It's a massive undertaking, and you are right that there is a great deal of management involved, but I have rarely seen a CD that has taken 15 years to get to the position from joining. Can actually think of none.

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1 minute ago, Joe01 said:

Abe Hughes got CD after 3.5 years with Royal and was mid-20's at the time. He is one of their very best.

Quite the opposite in fact - I've seen several move up within 8 years of employment with RCI, many in 5. The CD on your Freedom cruise, Drew Devine, joined Royal Caribbean in 2001 and was Cruise Director in 2005.

Ummm... wow! Clearly this is a very different industry than anything I'm used to! Is this because there's high turnover, or it's a "young people's game" kind of career path (especially for those who want to be raising families and actually seeing them more than once every 6-9 months), or other factors?

Certainly, it sounds like these are highly driven and motivated people to be moving up to these senior positions in such short time spans!

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To demonstrate how quickly people can make CD, here are the CD's I have sailed with:

Joff Eaton - worked for 2 other companies prior to RCI but was CD relatively young.

John Blair - Not sure, he's been around for decades.

Leigh Xuereb - I think he joined RCI in the early to mid 2000's. We had him in 2012 and he was only doing a fill in but was due to get a permanent promotion soon.

Casey Pelter - Joined RCI in 2000, CD in 2007.

Jimmy Rhodes - Joined RCI in 1999, CD in 2003.

Jerome Sueur - Joined RCI in 2011, CD in 2013.

Bobby Brown - Joined RCI in 1995, CD in 1998.

Abe Hughes - Joined RCI in 2003, CD in 2006.

Michele Scarpato (My CD for SY in July) - Joined RCI in 2012, CD in 2016.

Only 1 CD that I have seen who has taken longer than 8 years to get CD.

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3 minutes ago, JLMoran said:

Ummm... wow! Clearly this is a very different industry than anything I'm used to! Is this because there's high turnover, or it's a "young people's game" kind of career path (especially for those who want to be raising families and actually seeing them more than once every 6-9 months), or other factors?

Certainly, it sounds like these are highly driven and motivated people to be moving up to these senior positions in such short time spans!

I just think that they are driven and it is something that they want to achieve. Those ones get there within about 5 years.

On the other hand, I have seen Cruise Director's Staff and Activities Managers who have remained in the job for 8-10 years and probably are comfortable where they are and don't really desire to become CD. If the talent and desire is there, they will get there.

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48 minutes ago, Joe01 said:

To demonstrate how quickly people can make CD, here are the CD's I have sailed with:

Joff Eaton - worked for 2 other companies prior to RCI but was CD relatively young.

John Blair - Not sure, he's been around for decades.

Leigh Xuereb - I think he joined RCI in the early to mid 2000's. We had him in 2012 and he was only doing a fill in but was due to get a permanent promotion soon.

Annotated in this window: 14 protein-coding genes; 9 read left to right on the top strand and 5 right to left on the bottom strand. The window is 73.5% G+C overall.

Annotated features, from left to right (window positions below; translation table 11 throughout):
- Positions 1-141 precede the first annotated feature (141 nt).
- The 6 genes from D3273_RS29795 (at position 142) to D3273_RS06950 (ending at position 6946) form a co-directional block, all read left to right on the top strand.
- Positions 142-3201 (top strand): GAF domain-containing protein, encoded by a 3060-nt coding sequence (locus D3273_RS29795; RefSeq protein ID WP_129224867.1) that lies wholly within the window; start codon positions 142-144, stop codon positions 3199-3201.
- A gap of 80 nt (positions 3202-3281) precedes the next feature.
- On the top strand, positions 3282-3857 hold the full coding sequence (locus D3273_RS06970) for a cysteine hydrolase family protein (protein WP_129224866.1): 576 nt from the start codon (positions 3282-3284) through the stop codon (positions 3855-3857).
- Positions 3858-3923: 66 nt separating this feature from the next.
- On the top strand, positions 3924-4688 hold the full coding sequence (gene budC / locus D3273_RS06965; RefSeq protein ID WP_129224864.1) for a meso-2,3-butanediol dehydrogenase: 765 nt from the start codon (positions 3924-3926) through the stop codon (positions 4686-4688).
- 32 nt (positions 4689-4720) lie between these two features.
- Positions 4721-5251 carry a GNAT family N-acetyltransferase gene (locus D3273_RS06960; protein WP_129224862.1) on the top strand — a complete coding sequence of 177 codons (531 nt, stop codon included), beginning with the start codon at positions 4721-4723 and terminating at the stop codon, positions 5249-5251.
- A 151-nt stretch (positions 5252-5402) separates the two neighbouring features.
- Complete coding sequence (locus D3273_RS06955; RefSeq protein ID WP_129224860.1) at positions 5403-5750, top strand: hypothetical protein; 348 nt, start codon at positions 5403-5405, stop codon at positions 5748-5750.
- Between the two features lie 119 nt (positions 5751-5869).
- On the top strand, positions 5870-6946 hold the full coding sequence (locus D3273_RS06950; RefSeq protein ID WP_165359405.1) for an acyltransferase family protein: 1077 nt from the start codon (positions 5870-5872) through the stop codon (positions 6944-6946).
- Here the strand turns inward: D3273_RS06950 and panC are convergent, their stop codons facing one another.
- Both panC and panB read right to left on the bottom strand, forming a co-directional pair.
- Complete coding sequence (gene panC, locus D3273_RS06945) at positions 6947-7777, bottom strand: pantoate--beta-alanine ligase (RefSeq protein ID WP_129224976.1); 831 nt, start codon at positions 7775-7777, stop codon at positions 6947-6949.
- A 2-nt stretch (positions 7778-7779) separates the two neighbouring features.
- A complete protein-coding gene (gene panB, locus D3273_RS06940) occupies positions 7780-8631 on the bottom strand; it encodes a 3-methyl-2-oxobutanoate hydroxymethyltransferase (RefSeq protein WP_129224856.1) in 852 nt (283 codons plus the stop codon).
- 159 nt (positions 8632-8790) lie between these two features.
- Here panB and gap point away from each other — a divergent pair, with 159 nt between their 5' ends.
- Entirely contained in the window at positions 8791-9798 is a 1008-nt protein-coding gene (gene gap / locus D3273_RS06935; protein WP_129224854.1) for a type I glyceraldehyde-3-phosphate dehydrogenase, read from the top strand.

Casey Pelter - Joined RCI in 2000, CD in 2007.

Jimmy Rhodes - Joined RCI in 1999, CD in 2003.

Jerome Sueur - Joined RCI in 2011, CD in 2013.

Bobby Brown - Joined RCI in 1995, CD in 1998.

Abe Hughes - Joined RCI in 2003, CD in 2006.

Michele Scarpato (My CD for SY in July) - Joined RCI in 2012, CD in 2016.

Only 1 CD that I have seen who has taken longer than 8 years to get CD.

Don't forget Tim Connor.  Another amazing CD and he can't be that old either.

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9 minutes ago, Lovetocruise2002 said:

Don't forget Tim Connor.  Another amazing CD and he can't be that old either.

Those are just the ones that I have sailed with. He's early 30's. Joined in 2007 and made CD in 2014, although he left Royal for a bit in that timeframe as well.

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Am I the only one who thinks that a CD with an English accent is the best one? Certainly trading in my Scottish one for an English one if I become CD.

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2 hours ago, Joe01 said:

Am I the only one who thinks that a CD with an English accent is the best one? Certainly trading in my Scottish one for an English one if I become CD.

The reason I say that is because I love the accent, but also that many English CD's seems to be great - both Graham Seymour and Richard Spacey are British, and when I started looking at CC in 2013, they were Royal's two most popular. I also love Joff Eaton as CD, heard wonderful things about Tim Connor, Chris Hopkins was great in his CD stint, Marc Walker is fantastic.
Ironically, the only Scottish CD that I have seen is Bobby Brown, who I thought was a bit of a dud, hence my evaluation that the English make the best CD's. Abe Hughes is still my favorite though. 

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As a born and bred Yank, I have to say I like when I hear a Scots accent even more than when I hear an English one; maybe just because I interact with with folks from the London area more regularly at work? One of my favorite actors is Iain DeCaestecker, from Agents of SHIELD, and I freely admit that part of it just the joy of hearing him speak.

Besides, if it's not the norm, why not embrace it as what makes you distinct?